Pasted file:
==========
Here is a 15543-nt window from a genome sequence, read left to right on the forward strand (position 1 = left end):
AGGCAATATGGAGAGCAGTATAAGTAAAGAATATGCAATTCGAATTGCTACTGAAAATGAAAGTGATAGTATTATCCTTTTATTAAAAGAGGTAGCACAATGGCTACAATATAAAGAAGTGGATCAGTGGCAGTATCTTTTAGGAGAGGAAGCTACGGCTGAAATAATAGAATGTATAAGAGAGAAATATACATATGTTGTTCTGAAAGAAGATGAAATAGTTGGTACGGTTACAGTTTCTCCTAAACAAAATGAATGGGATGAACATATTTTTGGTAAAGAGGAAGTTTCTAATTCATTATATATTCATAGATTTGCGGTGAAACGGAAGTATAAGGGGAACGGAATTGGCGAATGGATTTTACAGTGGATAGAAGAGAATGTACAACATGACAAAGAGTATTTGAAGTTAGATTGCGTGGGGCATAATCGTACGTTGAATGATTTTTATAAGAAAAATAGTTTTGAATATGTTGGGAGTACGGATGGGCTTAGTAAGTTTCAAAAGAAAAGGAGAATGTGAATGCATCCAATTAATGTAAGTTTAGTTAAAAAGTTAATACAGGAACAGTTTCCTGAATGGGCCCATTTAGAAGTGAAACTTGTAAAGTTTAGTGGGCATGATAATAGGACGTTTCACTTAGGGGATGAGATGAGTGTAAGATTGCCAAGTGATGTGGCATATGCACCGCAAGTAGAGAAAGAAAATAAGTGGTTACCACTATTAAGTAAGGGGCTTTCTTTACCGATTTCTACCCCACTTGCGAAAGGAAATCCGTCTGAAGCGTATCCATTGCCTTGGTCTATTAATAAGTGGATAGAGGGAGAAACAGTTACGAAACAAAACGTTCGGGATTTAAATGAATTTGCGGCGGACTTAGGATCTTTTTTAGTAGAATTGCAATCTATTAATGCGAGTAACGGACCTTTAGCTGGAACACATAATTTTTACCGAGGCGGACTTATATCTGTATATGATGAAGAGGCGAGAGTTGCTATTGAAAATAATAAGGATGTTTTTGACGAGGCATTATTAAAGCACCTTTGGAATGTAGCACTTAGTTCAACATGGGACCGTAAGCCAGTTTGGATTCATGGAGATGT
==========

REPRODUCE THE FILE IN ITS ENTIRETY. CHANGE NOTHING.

Here is a 15543-nt window from a genome sequence, read left to right on the forward strand (position 1 = left end):
AGGCAATATGGAGAGCAGTATAAGTAAAGAATATGCAATTCGAATTGCTACTGAAAATGAAAGTGATAGTATTATCCTTTTATTAAAAGAGGTAGCACAATGGCTACAATATAAAGAAGTGGATCAGTGGCAGTATCTTTTAGGAGAGGAAGCTACGGCTGAAATAATAGAATGTATAAGAGAGAAATATACATATGTTGTTCTGAAAGAAGATGAAATAGTTGGTACGGTTACAGTTTCTCCTAAACAAAATGAATGGGATGAACATATTTTTGGTAAAGAGGAAGTTTCTAATTCATTATATATTCATAGATTTGCGGTGAAACGGAAGTATAAGGGGAACGGAATTGGCGAATGGATTTTACAGTGGATAGAAGAGAATGTACAACATGACAAAGAGTATTTGAAGTTAGATTGCGTGGGGCATAATCGTACGTTGAATGATTTTTATAAGAAAAATAGTTTTGAATATGTTGGGAGTACGGATGGGCTTAGTAAGTTTCAAAAGAAAAGGAGAATGTGAATGCATCCAATTAATGTAAGTTTAGTTAAAAAGTTAATACAGGAACAGTTTCCTGAATGGGCCCATTTAGAAGTGAAACTTGTAAAGTTTAGTGGGCATGATAATAGGACGTTTCACTTAGGGGATGAGATGAGTGTAAGATTGCCAAGTGATGTGGCATATGCACCGCAAGTAGAGAAAGAAAATAAGTGGTTACCACTATTAAGTAAGGGGCTTTCTTTACCGATTTCTACCCCACTTGCGAAAGGAAATCCGTCTGAAGCGTATCCATTGCCTTGGTCTATTAATAAGTGGATAGAGGGAGAAACAGTTACGAAACAAAACGTTCGGGATTTAAATGAATTTGCGGCGGACTTAGGATCTTTTTTAGTAGAATTGCAATCTATTAATGCGAGTAACGGACCTTTAGCTGGAACACATAATTTTTACCGAGGCGGACTTATATCTGTATATGATGAAGAGGCGAGAGTTGCTATTGAAAATAATAAGGATGTTTTTGACGAGGCATTATTAAAGCACCTTTGGAATGTAGCACTTAGTTCAACATGGGACCGTAAGCCAGTTTGGATTCATGGAGATGT